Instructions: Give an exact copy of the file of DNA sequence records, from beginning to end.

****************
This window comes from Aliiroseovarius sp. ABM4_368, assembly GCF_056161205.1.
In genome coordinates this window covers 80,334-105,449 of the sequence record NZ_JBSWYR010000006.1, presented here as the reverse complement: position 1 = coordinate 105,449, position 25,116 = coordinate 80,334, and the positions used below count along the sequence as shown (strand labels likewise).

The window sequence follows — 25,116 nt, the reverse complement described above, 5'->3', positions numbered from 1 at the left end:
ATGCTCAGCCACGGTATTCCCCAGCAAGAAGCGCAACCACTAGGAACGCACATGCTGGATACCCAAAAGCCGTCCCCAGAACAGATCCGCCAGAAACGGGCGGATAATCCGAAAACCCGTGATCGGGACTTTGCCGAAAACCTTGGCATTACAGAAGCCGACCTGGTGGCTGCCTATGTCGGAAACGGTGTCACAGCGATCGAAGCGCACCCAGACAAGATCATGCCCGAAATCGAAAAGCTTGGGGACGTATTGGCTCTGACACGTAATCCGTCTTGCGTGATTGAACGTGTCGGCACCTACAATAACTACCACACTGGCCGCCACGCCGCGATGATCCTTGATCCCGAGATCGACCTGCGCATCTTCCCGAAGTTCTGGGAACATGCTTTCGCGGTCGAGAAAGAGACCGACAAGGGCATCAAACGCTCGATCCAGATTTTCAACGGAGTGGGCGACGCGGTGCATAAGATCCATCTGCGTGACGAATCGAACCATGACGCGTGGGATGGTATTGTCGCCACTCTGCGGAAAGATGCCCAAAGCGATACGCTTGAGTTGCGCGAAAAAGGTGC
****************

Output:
This window comes from Aliiroseovarius sp. ABM4_368, assembly GCF_056161205.1.
In genome coordinates this window covers 80,334-105,449 of the sequence record NZ_JBSWYR010000006.1, presented here as the reverse complement: position 1 = coordinate 105,449, position 25,116 = coordinate 80,334, and the positions used below count along the sequence as shown (strand labels likewise).

The window sequence follows — 25,116 nt, the reverse complement described above, 5'->3', positions numbered from 1 at the left end:
ATGCTCAGCCACGGTATTCCCCAGCAAGAAGCGCAACCACTAGGAACGCACATGCTGGATACCCAAAAGCCGTCCCCAGAACAGATCCGCCAGAAACGGGCGGATAATCCGAAAACCCGTGATCGGGACTTTGCCGAAAACCTTGGCATTACAGAAGCCGACCTGGTGGCTGCCTATGTCGGAAACGGTGTCACAGCGATCGAAGCGCACCCAGACAAGATCATGCCCGAAATCGAAAAGCTTGGGGACGTATTGGCTCTGACACGTAATCCGTCTTGCGTGATTGAACGTGTCGGCACCTACAATAACTACCACACTGGCCGCCACGCCGCGATGATCCTTGATCCCGAGATCGACCTGCGCATCTTCCCGAAGTTCTGGGAACATGCTTTCGCGGTCGAGAAAGAGACCGACAAGGGCATCAAACGCTCGATCCAGATTTTCAACGGAGTGGGCGACGCGGTGCATAAGATCCATCTGCGTGACGAATCGAACCATGACGCGTGGGATGGTATTGTCGCCACTCTGCGGAAAGATGCCCAAAGCGATACGCTTGAGTTGCGCGAAAAAGGTGC